Monday, May 14, 2007
Great Lost TV Shows, Vol. 4: "Dane Clark Presents"
Dane Clark Presents “The Lux Showcase Theatre” (1959; B&W; anthology; 60 min.; a Quinn-Martin Production)
One of the best of the old-school anthology programs, this show was noted for its literate and often disturbing teleplays, its high calibre of acting, and its dark and moody photography.
Perhaps the best of its plays was “The Boring Man”, written by Tommy “Rags” Larkin and directed by Larry Winchester. Based on a “Cosmopolitan” story by the prolific Charles Bogle, “The Boring Man” starred Wally Cox (in what may well have been the role of his career) as a man who is so boring that people forget having met as soon as they meet him. He takes to wearing a name-tag at the large accounting firm where he works because no one can remember his name, but people still have to glance quizzically at the tag each time they meet him in the corridor. One day he catches the flu and calls in sick. When he comes to work a few days later he realizes that his absence at the office has gone completely unnoticed. He decides then and there that he doesn't really have to be there at all, since no one is aware of his presence anyway. From then on he goes to the office every morning, clocks in, and then leaves the building. He wanders about the city, goes to movies, visits the zoo, browses through bookstores, sits on a park bench and watches the passing parade of humanity (none of whom give him a second or even a first glance), goes home and takes a nap, and then returns to the office at five to clock out. On Fridays of course he stops by the paymaster on the way out to pick up his weekly paycheck.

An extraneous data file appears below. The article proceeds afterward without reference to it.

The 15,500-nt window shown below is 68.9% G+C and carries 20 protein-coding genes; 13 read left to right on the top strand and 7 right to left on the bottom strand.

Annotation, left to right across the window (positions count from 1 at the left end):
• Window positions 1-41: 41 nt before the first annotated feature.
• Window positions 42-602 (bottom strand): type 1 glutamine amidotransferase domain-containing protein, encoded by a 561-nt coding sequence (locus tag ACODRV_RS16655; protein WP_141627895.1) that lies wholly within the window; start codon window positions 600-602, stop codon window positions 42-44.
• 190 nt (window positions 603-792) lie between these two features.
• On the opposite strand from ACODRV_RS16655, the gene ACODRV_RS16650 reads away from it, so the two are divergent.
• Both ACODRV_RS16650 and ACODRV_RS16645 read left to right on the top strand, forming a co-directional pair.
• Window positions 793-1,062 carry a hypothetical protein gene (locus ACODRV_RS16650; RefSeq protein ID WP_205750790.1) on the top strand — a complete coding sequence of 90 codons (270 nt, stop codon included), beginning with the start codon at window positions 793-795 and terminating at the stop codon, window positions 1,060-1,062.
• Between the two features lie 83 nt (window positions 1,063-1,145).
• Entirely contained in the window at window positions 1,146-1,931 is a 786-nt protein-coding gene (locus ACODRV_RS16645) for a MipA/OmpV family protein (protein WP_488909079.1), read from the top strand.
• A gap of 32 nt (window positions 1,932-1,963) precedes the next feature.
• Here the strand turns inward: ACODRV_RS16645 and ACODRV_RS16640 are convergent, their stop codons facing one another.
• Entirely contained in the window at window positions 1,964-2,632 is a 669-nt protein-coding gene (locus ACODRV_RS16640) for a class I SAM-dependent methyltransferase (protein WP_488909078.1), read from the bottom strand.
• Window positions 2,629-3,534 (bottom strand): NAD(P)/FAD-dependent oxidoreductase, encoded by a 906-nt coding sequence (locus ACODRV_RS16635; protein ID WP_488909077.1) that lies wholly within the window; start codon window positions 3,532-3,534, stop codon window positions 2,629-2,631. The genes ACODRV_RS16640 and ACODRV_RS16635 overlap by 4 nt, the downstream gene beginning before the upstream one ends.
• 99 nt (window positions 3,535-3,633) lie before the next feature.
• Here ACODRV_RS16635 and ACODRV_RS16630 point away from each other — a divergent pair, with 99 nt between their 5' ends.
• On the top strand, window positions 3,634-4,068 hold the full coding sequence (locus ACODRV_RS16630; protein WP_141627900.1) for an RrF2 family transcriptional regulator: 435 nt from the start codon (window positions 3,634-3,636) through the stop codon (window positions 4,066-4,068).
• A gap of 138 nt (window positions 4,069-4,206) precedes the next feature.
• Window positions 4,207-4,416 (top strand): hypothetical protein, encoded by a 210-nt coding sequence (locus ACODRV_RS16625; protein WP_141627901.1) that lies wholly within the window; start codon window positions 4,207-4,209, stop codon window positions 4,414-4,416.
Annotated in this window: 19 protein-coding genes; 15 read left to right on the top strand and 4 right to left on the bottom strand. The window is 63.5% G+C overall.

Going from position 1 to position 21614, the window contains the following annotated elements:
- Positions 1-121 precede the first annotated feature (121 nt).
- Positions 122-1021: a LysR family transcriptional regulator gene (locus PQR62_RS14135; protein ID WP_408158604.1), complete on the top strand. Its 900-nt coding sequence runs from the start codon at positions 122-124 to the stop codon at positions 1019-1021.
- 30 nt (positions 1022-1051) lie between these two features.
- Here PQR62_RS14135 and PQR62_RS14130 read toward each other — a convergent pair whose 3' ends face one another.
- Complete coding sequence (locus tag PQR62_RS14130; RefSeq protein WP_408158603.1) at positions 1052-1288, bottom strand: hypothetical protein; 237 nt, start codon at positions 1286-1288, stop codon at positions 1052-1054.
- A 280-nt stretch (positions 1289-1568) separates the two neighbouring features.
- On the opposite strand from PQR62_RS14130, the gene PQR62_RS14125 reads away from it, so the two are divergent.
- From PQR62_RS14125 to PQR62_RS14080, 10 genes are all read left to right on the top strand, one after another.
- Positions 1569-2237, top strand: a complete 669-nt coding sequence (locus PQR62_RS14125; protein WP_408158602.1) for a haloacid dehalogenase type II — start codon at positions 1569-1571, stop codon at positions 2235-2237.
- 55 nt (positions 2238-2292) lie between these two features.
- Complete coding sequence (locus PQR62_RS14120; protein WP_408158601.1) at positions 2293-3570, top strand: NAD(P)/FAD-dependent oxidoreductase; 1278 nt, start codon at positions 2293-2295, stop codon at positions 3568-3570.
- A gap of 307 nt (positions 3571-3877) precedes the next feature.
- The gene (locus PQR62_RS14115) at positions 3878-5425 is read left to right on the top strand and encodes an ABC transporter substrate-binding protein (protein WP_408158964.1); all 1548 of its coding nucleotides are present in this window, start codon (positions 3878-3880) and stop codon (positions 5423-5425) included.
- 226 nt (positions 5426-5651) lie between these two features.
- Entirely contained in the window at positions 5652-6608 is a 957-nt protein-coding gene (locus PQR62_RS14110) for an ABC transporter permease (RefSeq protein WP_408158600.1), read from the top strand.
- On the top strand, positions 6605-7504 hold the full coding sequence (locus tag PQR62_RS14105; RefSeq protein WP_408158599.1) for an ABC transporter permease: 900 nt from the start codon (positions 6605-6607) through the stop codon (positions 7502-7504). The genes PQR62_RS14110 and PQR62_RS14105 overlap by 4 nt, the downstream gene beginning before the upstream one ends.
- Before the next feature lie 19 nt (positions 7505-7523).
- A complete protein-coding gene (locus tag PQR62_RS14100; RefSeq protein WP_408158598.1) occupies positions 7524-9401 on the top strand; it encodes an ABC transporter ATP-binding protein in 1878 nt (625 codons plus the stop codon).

I won’t give away the ending.
This series (produced by Phil Leotardo and hosted by that amiable and quintessentially noir thespian Dane Clark) lasted only six episodes. It was just too weird for its time, and perhaps too weird for any time.
(For links to many other "Great Lost TV Shows" please check the right hand column of this page.)